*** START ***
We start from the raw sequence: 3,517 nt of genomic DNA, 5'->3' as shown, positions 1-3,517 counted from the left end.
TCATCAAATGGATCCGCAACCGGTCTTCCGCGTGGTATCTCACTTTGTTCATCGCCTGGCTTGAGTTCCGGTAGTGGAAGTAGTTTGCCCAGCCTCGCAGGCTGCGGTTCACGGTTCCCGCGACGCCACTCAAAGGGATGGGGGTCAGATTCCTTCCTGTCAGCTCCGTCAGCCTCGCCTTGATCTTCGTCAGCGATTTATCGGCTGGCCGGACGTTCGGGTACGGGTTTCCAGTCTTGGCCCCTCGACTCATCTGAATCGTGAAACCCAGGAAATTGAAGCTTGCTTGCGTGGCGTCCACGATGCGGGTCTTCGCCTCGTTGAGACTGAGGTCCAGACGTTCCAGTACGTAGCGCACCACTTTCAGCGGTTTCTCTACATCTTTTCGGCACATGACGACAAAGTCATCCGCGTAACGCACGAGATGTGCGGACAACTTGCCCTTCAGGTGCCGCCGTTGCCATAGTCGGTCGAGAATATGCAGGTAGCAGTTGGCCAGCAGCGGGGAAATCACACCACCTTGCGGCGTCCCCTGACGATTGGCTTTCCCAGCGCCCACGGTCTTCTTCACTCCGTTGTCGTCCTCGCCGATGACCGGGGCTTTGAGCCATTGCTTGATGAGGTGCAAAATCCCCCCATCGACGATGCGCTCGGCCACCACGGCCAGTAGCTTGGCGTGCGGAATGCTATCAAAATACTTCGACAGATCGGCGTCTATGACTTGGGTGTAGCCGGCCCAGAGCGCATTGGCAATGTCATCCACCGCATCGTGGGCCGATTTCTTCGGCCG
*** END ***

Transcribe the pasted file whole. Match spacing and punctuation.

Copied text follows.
We start from the raw sequence: 3,517 nt of genomic DNA, 5'->3' as shown, positions 1-3,517 counted from the left end.
TCATCAAATGGATCCGCAACCGGTCTTCCGCGTGGTATCTCACTTTGTTCATCGCCTGGCTTGAGTTCCGGTAGTGGAAGTAGTTTGCCCAGCCTCGCAGGCTGCGGTTCACGGTTCCCGCGACGCCACTCAAAGGGATGGGGGTCAGATTCCTTCCTGTCAGCTCCGTCAGCCTCGCCTTGATCTTCGTCAGCGATTTATCGGCTGGCCGGACGTTCGGGTACGGGTTTCCAGTCTTGGCCCCTCGACTCATCTGAATCGTGAAACCCAGGAAATTGAAGCTTGCTTGCGTGGCGTCCACGATGCGGGTCTTCGCCTCGTTGAGACTGAGGTCCAGACGTTCCAGTACGTAGCGCACCACTTTCAGCGGTTTCTCTACATCTTTTCGGCACATGACGACAAAGTCATCCGCGTAACGCACGAGATGTGCGGACAACTTGCCCTTCAGGTGCCGCCGTTGCCATAGTCGGTCGAGAATATGCAGGTAGCAGTTGGCCAGCAGCGGGGAAATCACACCACCTTGCGGCGTCCCCTGACGATTGGCTTTCCCAGCGCCCACGGTCTTCTTCACTCCGTTGTCGTCCTCGCCGATGACCGGGGCTTTGAGCCATTGCTTGATGAGGTGCAAAATCCCCCCATCGACGATGCGCTCGGCCACCACGGCCAGTAGCTTGGCGTGCGGAATGCTATCAAAATACTTCGACAGATCGGCGTCTATGACTTGGGTGTAGCCGGCCCAGAGCGCATTGGCAATGTCATCCACCGCATCGTGGGCCGATTTCTTCGGCCG